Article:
3 Cal official bird list questions
- Hi Folks,
1) I have been looking at the list of California birds online at the CBRC web site. Is there a page with more details, say dates and locations for the really rare birds?
2) Is the Gray Silky Flycatcher that's on the list the Orange County bird?
3) No Yellow Grobeak? As far as I understand, Yellow Grosbeak has been seen in California. Of course, it's one of those possbly escaped captive birds, so it's origin may be questioned (questionable), but I would really love to know more details about Yellow Grosbeak sightings in California, and googling hasn't gotten me far...
Thomas Miko (Mikó Tamás)
653 S. Indian Hill Blvd., #C
Claremont, CA 91711
34.109167 N, 117.718293 W
home: (909) 445-1456
cell: (626) 390-1935
FRS radio channel 11 code 22
"I think it likely that one of these statements is a mistake, and the other is a lie." -Mark Twain 1880
Some quick answers to your queries about the California state list.
First, a book with exhaustive details on all of the records ever
reviewed by the CBRC as well as detailed species accounts for all
vagrants and scarce migrants in the state is nearing completion. So
many people have worked hard on this book for so long that I hesitate to
even give credit to anybody, but certainly Robb Hamilton, Dick Erickson,
Michael Patten and Paul Lehman should be mentioned, and a couple of
dozen other people were involved with various stages of the production
of the book. Western Field Ornithologists will publish the book; no
publication date has been set, but
watch for announcements beginning this fall.
Until this book is published, your best bet is to look at the regular
reports of the California Bird Records Committee published on a roughly
annual basis in Western Birds. Some of these reports are available on
the WFO-CBRC web site, and all of the content of Western Birds (except
for the most recent 1-2 volumes) should available later this year
on-line through SORA. Of course, a good old subscription to Western
Birds through membership in Western Field Ornithologists is always your
Gray Silky-Flycatcher was added to the "Supplemental List" on the basis
of several records, including the one from the Santa Ana Mountains, ORA.
No record of this species has been accepted, but the species received
sufficient support from the CBRC members to place it on the Supplemental
List. Note that the Supplemental List does not contain specific records,
but rather species placed there on the basis of the whole body of
records for the state (in some cases the "whole body of records" is, of
course, just a single record). In the case of the Gray Silky-Flycatcher
I think it is probably fair to say that the Santa Ana Mtns. record was
plausible enough to tip committee opinion in favor of placement on the
Supplemental List. Species on the Supplemental List are NOT on the
"official" state list.
Finally, no Calfornia record of Yellow Grosbeak has been accepted by the
CBRC. A report from Sacramento, SAC in August 1989 was not accepted on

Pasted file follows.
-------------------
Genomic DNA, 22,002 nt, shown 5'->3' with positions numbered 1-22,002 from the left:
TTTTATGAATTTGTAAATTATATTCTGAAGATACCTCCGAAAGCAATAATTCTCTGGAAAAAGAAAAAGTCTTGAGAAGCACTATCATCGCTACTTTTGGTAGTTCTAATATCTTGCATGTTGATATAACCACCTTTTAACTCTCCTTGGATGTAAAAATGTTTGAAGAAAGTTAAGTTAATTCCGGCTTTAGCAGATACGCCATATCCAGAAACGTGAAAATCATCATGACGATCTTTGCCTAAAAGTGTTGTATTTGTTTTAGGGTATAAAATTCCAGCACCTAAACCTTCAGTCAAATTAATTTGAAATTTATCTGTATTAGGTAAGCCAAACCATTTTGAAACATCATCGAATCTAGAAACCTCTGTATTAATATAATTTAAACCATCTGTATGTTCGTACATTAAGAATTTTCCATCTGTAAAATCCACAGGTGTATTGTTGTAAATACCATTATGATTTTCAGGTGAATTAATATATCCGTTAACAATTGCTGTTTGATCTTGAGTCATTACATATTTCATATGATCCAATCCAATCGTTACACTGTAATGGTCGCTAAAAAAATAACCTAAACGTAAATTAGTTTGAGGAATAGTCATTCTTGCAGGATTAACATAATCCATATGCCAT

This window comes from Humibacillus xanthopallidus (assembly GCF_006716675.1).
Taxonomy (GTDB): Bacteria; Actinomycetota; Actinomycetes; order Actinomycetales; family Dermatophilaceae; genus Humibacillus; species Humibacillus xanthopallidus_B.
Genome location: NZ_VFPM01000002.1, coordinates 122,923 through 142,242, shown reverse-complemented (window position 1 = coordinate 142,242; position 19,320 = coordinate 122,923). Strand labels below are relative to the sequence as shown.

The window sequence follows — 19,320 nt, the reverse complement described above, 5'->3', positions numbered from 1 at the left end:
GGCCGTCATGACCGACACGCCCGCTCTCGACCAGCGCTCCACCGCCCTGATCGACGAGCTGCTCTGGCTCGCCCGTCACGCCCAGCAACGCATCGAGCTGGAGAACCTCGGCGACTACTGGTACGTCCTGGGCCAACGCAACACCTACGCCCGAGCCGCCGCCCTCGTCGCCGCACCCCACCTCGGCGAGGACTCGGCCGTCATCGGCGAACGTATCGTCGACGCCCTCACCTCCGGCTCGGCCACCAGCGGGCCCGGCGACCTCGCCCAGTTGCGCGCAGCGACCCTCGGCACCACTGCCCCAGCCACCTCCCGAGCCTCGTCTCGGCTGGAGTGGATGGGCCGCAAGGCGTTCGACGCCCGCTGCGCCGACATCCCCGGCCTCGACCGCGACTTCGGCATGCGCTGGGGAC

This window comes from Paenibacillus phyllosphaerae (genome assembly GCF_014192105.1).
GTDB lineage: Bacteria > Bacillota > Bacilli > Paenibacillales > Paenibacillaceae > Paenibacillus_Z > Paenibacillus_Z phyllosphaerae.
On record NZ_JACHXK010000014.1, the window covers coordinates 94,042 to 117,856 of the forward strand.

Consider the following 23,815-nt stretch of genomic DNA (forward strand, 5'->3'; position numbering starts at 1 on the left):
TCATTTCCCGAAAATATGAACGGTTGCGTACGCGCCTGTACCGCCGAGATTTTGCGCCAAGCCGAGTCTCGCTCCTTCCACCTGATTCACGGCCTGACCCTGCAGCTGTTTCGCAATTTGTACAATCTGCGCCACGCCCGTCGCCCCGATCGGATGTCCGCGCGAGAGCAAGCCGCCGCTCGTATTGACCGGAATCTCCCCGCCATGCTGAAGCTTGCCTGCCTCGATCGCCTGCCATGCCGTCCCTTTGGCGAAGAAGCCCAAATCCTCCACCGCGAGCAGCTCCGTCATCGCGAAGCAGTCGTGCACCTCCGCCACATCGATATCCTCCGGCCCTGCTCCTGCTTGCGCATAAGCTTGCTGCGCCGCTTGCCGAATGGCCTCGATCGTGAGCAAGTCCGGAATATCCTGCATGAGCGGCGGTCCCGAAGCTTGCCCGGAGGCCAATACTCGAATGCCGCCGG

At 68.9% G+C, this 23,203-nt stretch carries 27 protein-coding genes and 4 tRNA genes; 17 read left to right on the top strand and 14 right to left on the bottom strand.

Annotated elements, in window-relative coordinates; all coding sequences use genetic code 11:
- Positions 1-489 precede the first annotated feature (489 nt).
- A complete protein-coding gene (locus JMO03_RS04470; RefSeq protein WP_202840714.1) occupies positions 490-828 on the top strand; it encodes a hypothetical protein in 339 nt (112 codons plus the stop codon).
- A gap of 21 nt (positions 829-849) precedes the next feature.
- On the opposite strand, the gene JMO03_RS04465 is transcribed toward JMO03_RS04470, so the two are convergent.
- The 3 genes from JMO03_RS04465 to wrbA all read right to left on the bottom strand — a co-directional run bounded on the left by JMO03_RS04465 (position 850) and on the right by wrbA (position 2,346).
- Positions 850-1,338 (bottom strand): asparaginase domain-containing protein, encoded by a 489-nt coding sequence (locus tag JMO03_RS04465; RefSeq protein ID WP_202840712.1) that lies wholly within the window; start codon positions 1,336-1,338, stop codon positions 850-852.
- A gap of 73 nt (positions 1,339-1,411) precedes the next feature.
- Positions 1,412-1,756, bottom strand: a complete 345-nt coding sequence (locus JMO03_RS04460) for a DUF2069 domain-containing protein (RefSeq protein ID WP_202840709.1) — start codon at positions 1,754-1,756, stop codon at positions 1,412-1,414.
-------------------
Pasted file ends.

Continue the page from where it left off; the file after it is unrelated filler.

the basis that correct identification was not established. Other
reports, if any, have not been submitted to the CBRC.
Kimball L. Garrett
Ornithology Collections Manager
Natural History Museum of Los Angeles County
900 Exposition Blvd.
Los Angeles CA 90007
(213) 746-2999 FAX
> -----Original Message-----Behalf
> From: CALBIRDS@yahoogroups.com [mailto:CALBIRDS@yahoogroups.com] On
> Of Thomas MikoCBRC
> Sent: Wednesday, March 01, 2006 12:36 PM
> To: email@example.com
> Subject: [CALBIRDS] 3 Cal official bird list questions
> Hi Folks,
> 1) I have been looking at the list of California birds online at the
> web site. Is there a page with more details, say dates and locationsfor
> the really rare birds?bird?
> 2) Is the Gray Silky Flycatcher that's on the list the Orange County
> 3) No Yellow Grobeak? As far as I understand, Yellow Grosbeak has
> seen in California. Of course, it's one of those possbly escapedcaptive
> birds, so it's origin may be questioned (questionable), but I wouldreally
> love to know more details about Yellow Grosbeak sightings inCalifornia,
> and googling hasn't gotten me far...
- In addition to the resources mentioned by Kimball, a complete lists of
CBRC records (accepted, rejected, etc.) through Jan 1997 is available
right now on Joe Morlan's site. It will have the date of all the older
records of interest. It is at
As to the "supplemental" list, it is possible that the current CBRC is
approaching the issue differently. When I was Secretary (late 1980s),
even the "supplemental" list was a record-driven list. The Committee was
set up to deal with records, not amorphous concepts. It was possible to
determine, at least at that time, which record(s) warranted placement of
a species on the "supplemental" list. This was most obvious in the case
of Crested Caracara, where the species was placed on the "supplemental"
list back then on the basis of a Mono basin record, and not on the basis
of a variety of other old records, including a fair number of reports in
coastal ports that were thought to be ship-assisted. It had always been
my understanding that Gray Silky-Flycatcher was on the "supplemental"
list solely on the basis of the montane bird in Orange County, and not
any of the more questionably wild coastal plain reports, but it may be
that the current Committee takes a different approach. Yet I would have
answered Thomas's question "is the silky-flycatcher on the supplemental
list because of the Orange County bird" with a firm "yes."
former CBRC secretary/member